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The Problem with Governance by Gesture

The views expressed are those of the author and do not necessarily reflect the views of ASPA as an organization.

By Michael R. Ford
July 21, 2021

In my research I often use public education as a case for yielding more general Public Administration (PA) insights. Hence, the recent wave of state-level policies targeting the teaching of Critical Race Theory (CRT) caught my interest. The efforts are a textbook example of how governance by gesture is, in reality, not governing at all. Political grandstanding gets headlines, but it puts public administrators in an impossible situation.

Governance by gesture is simply when political leaders make grand pronouncements or take dramatic one-off actions rather than devise and implement a consistent governing strategy. It is often impulsive, unpredictable and motivated by a desire to win the day politically rather than improve government performance.

Consider the recent attempt by Nebraska governor Pete Ricketts to define CRT. Like many other lawmakers across the country, Ricketts is not able to offer a clear definition of the concept. It is not necessarily that these folks do not know what CRT is—it is that the actual facts behind CRT are not the point. So what happens when a state bans the teaching of a practice nobody can define? How are bureaucrats supposed to effectively implement an utterly incoherent policy? The short answer is they cannot.

Even more mind-boggling is the fact that the actual teaching of CRT in K-12 education, however one defines it, does not appear to be occurring. In my home state of Wisconsin, prominent think-tanks are calling for anti-CRT legislation without identifying instances of where it is actually being taught. How does a superintendent respond to a new state policy banning something that does not actually exist in practice? I suppose the superintendent does nothing. But, from the point of view of the political actors, action has been taken. The gesture was made.

On the surface governance by gesture may seem relatively harmless. But, I argue, it is a philosophy that damages the capacity of government. First, it is a waste of time, which creates an opportunity cost. In the case of CRT, attention that could be paid to a constructive discussion around race in K-12 education is sacrificed in favor of divisive hyperbole that makes no practical impact. Substantive debates with potential to improve public service delivery are ignored.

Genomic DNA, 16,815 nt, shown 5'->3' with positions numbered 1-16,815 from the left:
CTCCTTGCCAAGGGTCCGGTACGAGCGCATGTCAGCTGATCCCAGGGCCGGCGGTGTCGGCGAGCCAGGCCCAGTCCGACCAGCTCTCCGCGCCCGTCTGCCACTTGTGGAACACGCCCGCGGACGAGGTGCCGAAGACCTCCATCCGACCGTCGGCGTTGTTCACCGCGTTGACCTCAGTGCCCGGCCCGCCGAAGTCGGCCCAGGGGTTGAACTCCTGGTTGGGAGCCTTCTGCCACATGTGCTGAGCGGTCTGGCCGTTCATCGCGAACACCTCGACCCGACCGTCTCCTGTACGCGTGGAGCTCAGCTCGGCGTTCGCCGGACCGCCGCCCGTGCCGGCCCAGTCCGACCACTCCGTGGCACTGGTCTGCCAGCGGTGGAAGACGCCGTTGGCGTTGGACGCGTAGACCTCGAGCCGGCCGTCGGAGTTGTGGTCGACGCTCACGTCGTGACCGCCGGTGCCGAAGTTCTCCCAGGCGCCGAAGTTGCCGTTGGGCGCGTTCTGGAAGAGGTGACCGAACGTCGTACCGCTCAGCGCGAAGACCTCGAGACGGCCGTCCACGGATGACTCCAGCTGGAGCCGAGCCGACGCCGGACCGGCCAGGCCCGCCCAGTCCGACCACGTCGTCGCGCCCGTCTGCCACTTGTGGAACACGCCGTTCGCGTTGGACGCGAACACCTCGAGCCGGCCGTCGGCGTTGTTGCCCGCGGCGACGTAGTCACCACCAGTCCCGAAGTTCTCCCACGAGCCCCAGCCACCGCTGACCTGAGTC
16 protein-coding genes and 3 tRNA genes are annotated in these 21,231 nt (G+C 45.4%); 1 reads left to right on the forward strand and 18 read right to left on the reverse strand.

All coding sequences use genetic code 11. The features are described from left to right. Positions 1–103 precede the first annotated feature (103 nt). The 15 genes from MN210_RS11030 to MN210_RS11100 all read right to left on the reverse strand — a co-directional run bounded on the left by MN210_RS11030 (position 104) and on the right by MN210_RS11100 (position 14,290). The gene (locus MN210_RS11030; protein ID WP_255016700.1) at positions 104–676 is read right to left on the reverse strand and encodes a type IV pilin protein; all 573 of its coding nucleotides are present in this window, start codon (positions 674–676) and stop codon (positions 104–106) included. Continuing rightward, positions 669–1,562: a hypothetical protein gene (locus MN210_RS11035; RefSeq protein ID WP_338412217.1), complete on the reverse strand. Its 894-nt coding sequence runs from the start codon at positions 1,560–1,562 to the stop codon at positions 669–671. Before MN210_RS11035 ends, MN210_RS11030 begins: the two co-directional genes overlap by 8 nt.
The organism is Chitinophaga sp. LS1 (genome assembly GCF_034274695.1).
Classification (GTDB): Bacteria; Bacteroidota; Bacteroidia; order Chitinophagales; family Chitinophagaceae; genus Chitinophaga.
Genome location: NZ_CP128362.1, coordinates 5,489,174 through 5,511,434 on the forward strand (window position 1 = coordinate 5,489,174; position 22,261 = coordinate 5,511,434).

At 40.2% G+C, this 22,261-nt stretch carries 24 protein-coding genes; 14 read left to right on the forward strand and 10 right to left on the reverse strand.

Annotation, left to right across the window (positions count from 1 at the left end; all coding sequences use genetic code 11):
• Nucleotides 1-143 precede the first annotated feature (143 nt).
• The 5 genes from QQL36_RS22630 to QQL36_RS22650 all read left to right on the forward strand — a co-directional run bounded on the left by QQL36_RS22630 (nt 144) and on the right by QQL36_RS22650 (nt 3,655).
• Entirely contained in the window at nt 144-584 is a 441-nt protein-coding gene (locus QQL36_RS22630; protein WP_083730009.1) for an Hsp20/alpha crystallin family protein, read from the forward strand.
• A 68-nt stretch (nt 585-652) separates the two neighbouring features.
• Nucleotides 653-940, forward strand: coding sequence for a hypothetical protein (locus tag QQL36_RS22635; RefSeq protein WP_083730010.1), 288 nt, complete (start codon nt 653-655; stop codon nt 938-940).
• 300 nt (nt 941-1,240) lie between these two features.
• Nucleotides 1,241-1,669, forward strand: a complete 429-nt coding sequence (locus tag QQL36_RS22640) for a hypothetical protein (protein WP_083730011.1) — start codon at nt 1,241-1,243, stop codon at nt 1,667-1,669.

Governance by gesture also puts public administrators in a no-win situation. Consider the superintendent attempting to comply with anti-CRT legislation. Best case scenario is the superintendent goes through the motions of showing compliance and simply wasted a bit of time. Worst case scenario, the superintendent is attacked for not doing enough on the issue by political actors searching for an outrage opportunity. The larger point is the public administrator is working in spite of the actions of political actors, rather than in cooperation with them.

Another way of looking at is that governance by gesture divorces public policy from implementation. In a perfect world, public policy provides guidance to bureaucrats that helps ensure the goals of said policy are realized. We of course know the relationship between policy and implementation is complicated by all kinds of confounding factors. But, the basic premise generally holds that policy success is dependent on the work of the government actors actually implementing something. Governance by gesture is purely symbolic, leaving government actors with no role.

Even more damaging is the fact that governance by gesture gives the veneer of governing. Tough talk and the passage of legislation looks, from afar, like effective government. The less visible parts of the governance process, i.e. the stuff that happens after a policy is in place, are often assumed to be the point of failure when a gesture fails to produce anything tangible. This assumption feeds into the extreme anti-government narratives present in parts of American society. The bureaucrat is put in a position where success is impossible, and where he or she can easily be blamed for any perceived policy failure, no matter how disconnected it is from reality.

My deeper worry is that an entire generation is being taught that populist gestures are the proper role of policymakers. I use CRT as an example, but it is not the only example. Gesture politics occurs across ideologies and contexts as elected officials elevate political gamesmanship over functioning government.

Where does this leave the public administrator? Absent of clear policy direction, the administrator must double down on professionalism and finding a way to make it work despite our politics. While professionalism in the face of messy politics is a constant in PA, the more often we rely on workarounds, the more potential there is for a legitimacy crisis in our governing institutions. I do not pretend to have the answers on this one, but I do know it is a problem seeping into all levels of government.  


Author: Michael R. Ford is an associate professor of public administration at the University of Wisconsin Oshkosh, where he teaches graduate courses in budgeting and research methods. He frequently publishes on the topics of public and nonprofit board governance, accountability and school choice. He currently serves as the president of the Midwest Public Affairs Conference, and as an elected member of the Oshkosh, WI Common Council.

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